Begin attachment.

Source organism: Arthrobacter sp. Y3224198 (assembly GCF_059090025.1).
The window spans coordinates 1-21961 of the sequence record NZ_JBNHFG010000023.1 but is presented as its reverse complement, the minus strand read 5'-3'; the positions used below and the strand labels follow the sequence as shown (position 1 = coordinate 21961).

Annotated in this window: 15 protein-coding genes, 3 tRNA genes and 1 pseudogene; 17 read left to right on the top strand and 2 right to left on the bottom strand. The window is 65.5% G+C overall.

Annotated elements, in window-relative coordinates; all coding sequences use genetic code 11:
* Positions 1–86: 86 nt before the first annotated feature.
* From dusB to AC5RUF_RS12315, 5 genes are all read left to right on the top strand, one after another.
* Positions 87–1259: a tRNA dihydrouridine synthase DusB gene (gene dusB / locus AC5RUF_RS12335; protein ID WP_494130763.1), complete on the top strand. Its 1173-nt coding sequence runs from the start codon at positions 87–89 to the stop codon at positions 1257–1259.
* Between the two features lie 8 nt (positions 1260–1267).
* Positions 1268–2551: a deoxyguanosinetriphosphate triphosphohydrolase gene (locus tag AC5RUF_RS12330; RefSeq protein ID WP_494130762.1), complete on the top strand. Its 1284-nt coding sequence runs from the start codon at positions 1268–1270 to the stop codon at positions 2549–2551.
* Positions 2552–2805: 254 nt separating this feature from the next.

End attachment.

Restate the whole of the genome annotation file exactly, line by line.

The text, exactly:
Source organism: Arthrobacter sp. Y3224198 (assembly GCF_059090025.1).
The window spans coordinates 1-21961 of the sequence record NZ_JBNHFG010000023.1 but is presented as its reverse complement, the minus strand read 5'-3'; the positions used below and the strand labels follow the sequence as shown (position 1 = coordinate 21961).

Annotated in this window: 15 protein-coding genes, 3 tRNA genes and 1 pseudogene; 17 read left to right on the top strand and 2 right to left on the bottom strand. The window is 65.5% G+C overall.

Annotated elements, in window-relative coordinates; all coding sequences use genetic code 11:
* Positions 1–86: 86 nt before the first annotated feature.
* From dusB to AC5RUF_RS12315, 5 genes are all read left to right on the top strand, one after another.
* Positions 87–1259: a tRNA dihydrouridine synthase DusB gene (gene dusB / locus AC5RUF_RS12335; protein ID WP_494130763.1), complete on the top strand. Its 1173-nt coding sequence runs from the start codon at positions 87–89 to the stop codon at positions 1257–1259.
* Between the two features lie 8 nt (positions 1260–1267).
* Positions 1268–2551: a deoxyguanosinetriphosphate triphosphohydrolase gene (locus tag AC5RUF_RS12330; RefSeq protein ID WP_494130762.1), complete on the top strand. Its 1284-nt coding sequence runs from the start codon at positions 1268–1270 to the stop codon at positions 2549–2551.
* Positions 2552–2805: 254 nt separating this feature from the next.